Thirteen years ago we moved into our home in semi-rural Novato, and one of the first things we did was build a chicken coop. At the time I could not say exactly why this felt more important than the so many essential improvements on our To Do list, but it was one of the things I most wanted for our family.
Last week our country vet came by to check in on our animals. As he checked the goats' eyes and palpated their bellies, he told me he believes that people who learn to take good care of animals tend to be good at taking care of each other. I thought of James Harriot, the English country vet who wrote All Creatures Great And Small as well as dozens of other perfectly told animal stories. My siblings and I grew up on these tales of mischievous kittens and lost lambs, loyal sheepdogs and brilliant draft horses. I believe that the secret ingredient that drew our attention then, and what enraptures my own children still, is the essential element in each of these stories: Harriot himself...a human who cares.
Caring is a distinguishing characteristic, one we humans should be proud of. It is also a large part of why we have survived. Caring for animals is part of a pretty basic agreement, a straightforward "fair trade." We make a comfortable shelter, provide healthy food and a happy life, and they provide us with labor and/or something delicious to eat. Oh, and animals often throw in a good dose of entertainment, as is the case with our playful goats.
After 13 years of tending our chickens and collecting their eggs each day, I can say with certainty, we get a phenomenal deal. The ability of a hen to produce up to an egg a day continues, year after year, to be, in my mind, nothing short of a miracle. How does a scrawny little cluster of feathered bones do this exactly? Apparently it has something to do with nucleation points and mammillary protrusions and aragonite piles and columns of oriented crystalline calcite that grow up and around the egg and...well, let's just leave it at It's a miracle!
Many people ask why we don't simply buy eggs in the store. This is a great question, considering the work it takes to set up for and maintain chickens, and also the abundance of excellent egg choices in the stores these days. Every once in a while in the winter, when the chickens have slowed down their laying regimen, I do buy store eggs, and that is when I notice the difference. Store bought eggs have pale yolks that fall apart more easily (I'm assuming this is the time in transportation and on the shelf), you never know if they are as healthy (no matter what the label claims) and, mostly, they don't taste rich and creamy.
Because our eggs taste so good, I have become an egg junkie. The whole family has. If it's not a Dutch Baby (which we have always called "Puff The Magic Dragon") it's french toast or croissant egg sandwiches or crepes or very eggy waffles.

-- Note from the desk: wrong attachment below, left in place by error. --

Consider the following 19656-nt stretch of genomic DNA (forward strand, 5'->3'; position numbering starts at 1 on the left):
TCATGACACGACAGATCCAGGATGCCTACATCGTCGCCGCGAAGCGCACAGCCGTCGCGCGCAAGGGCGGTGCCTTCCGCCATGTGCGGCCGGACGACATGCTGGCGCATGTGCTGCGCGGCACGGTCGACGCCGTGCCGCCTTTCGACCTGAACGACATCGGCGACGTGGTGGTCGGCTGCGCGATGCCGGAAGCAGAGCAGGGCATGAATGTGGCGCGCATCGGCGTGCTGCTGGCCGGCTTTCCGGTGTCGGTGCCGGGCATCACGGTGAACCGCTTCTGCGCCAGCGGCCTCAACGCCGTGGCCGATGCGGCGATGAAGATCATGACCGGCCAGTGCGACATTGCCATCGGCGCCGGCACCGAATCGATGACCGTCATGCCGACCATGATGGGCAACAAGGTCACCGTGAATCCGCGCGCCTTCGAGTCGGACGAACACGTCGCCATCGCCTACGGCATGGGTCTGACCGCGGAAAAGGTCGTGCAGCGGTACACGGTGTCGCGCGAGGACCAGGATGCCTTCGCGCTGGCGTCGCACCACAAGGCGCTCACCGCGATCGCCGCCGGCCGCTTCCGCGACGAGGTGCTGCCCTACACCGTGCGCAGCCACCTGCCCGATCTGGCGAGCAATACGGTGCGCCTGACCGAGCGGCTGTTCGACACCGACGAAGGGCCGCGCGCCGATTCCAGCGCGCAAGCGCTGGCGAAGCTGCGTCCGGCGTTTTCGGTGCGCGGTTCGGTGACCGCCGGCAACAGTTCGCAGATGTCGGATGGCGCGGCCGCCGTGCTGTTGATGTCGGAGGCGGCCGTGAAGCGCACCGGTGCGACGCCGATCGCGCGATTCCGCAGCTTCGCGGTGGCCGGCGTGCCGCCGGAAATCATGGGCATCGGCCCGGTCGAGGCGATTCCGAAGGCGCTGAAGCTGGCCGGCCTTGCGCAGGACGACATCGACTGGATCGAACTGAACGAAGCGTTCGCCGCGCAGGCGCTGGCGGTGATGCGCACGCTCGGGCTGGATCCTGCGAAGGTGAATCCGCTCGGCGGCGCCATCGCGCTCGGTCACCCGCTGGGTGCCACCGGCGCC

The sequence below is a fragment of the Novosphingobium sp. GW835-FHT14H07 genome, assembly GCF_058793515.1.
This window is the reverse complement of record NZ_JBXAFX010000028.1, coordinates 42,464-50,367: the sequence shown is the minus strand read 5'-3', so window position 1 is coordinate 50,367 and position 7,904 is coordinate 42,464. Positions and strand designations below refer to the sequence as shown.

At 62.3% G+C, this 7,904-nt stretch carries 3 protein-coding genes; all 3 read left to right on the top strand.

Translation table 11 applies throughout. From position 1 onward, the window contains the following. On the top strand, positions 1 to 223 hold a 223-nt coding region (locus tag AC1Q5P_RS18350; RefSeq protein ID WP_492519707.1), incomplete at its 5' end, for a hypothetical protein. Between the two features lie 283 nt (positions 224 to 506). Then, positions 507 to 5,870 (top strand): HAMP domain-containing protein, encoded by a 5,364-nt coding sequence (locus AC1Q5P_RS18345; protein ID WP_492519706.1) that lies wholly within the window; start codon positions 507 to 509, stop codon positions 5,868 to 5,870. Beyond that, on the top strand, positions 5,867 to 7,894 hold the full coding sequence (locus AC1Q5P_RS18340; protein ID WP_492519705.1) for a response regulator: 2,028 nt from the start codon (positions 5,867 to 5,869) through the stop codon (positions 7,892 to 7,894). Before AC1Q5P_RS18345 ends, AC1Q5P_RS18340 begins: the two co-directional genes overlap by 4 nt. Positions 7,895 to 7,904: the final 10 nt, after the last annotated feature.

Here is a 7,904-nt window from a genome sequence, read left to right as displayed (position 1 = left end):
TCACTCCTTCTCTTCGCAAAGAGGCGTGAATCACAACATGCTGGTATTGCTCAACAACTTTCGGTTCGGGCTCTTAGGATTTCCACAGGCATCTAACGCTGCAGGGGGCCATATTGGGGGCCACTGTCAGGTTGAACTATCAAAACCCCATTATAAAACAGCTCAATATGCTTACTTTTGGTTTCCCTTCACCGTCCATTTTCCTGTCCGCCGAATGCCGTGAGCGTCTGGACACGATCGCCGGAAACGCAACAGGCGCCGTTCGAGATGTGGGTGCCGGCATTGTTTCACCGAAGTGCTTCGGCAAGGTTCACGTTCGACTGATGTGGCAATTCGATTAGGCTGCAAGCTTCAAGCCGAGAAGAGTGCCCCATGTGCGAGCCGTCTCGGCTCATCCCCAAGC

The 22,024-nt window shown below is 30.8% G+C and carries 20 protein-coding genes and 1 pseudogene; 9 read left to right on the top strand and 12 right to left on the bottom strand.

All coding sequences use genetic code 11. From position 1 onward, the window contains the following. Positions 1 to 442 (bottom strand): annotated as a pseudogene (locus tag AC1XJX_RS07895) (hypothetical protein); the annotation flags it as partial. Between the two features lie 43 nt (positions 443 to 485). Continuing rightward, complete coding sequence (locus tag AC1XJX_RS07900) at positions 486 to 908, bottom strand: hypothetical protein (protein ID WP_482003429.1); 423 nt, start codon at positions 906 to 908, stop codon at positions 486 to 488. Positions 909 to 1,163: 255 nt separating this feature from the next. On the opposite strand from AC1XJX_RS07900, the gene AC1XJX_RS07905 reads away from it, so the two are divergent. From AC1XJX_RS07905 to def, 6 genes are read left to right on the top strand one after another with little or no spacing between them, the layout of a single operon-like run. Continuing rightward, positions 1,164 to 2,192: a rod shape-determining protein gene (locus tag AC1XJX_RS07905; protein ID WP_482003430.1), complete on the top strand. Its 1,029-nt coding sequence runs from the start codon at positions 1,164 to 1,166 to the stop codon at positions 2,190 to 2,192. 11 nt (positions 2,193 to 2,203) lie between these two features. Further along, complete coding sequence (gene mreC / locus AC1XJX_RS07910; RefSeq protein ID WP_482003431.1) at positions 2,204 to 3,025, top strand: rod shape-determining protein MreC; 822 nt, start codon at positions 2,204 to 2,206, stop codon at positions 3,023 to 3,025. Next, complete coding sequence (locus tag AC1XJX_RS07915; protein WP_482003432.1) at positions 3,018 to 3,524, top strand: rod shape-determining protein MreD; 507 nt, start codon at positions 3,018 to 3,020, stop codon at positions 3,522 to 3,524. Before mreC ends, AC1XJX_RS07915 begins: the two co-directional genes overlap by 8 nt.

Lately, I have been on a baked egg kick. In this case, the fresher the egg the better because the yolks must hold together sturdily in their little nests of sauteed spinach or arugula or whatever green strikes your fancy. Then they bake for 12 minutes or so (sometimes less, depending on the size of the egg) and leave you with the just set light whites and a yolk that has held firmly together but runs with the slightest prick of a fork tine.
My favorite breakfast cookbook is called Brunch by Marc Meyer and Peter Meehan. I have made many variations of their "Baked Egg With Spinach and Brioche" recipe. I love arugula, and almost always add that somewhere along the way. Also, I saute the greens with a touch of white truffle oil, shallots and plenty of garlic. And I've found that if I don't have creme fraiche available, its fine to just drizzle a touch of heavy whipping cream over the whole dish before placing it in the oven. These eggs are absolutely delicious, every time, as AJ will attest.
Baked Eggs with Spinach, Brioche
Adapted from Brunch: 100 Recipes from Five Points Restaurant by Marc Meyer and Peter Meehan
1 tbls olive oil and/or White Truffle oil
1 small garlic clove, minced
1 bunch spinach (about 3/4 lb) washed and stemmed)
Salt and freshly ground pepper
1 tbls unsalted butter plus additional butter for baking dishes
4 slices brioche, 1/2 inch thick
6 large eggs
1/8 cup creme fraiche
1/2 cup freshly grated parmigiano-reggiano
Preheat the oven to 400 degrees. Heat the oil in a skillet over medium heat, and when it simmers, add shallot and garlic. Cook until fragrant and golden, about 3 minutes and add the spinach. Reduce the heat to medium, add a pinch of salt and a few turns of freshly ground black pepper, and cook, stirring occasionally, until the spinach is just wilted, about 3 minutes. Transfer the spinach to a bowl to cool (it doesn’t have to cool completely, just enough so as not to cook the eggs before they get into the oven).
Lightly butter the brioche slices on both sides. Lay them on a sheet pan and bake in the oven, turning them in mid-toast, until lightly browned and crisped - 3 to 5 minutes (or toast in toaster and butter after).
Lightly butter two ramekins or baking dishes large enough to hold brioche in one layer. Arrange the brioche on the bottom of the dish and scatter the wilted spinach around and on top of the bread, making rough little nests to hold the eggs in place. Crack the eggs into the spinach nests and season with slat and pepper. Drizzle creme fraiche over the dishes, sprinkle with grated parmesan, and set on the lowest shelf of the oven. Cook until the whites are just set but the yolks are runny, about 12 - 15 minutes.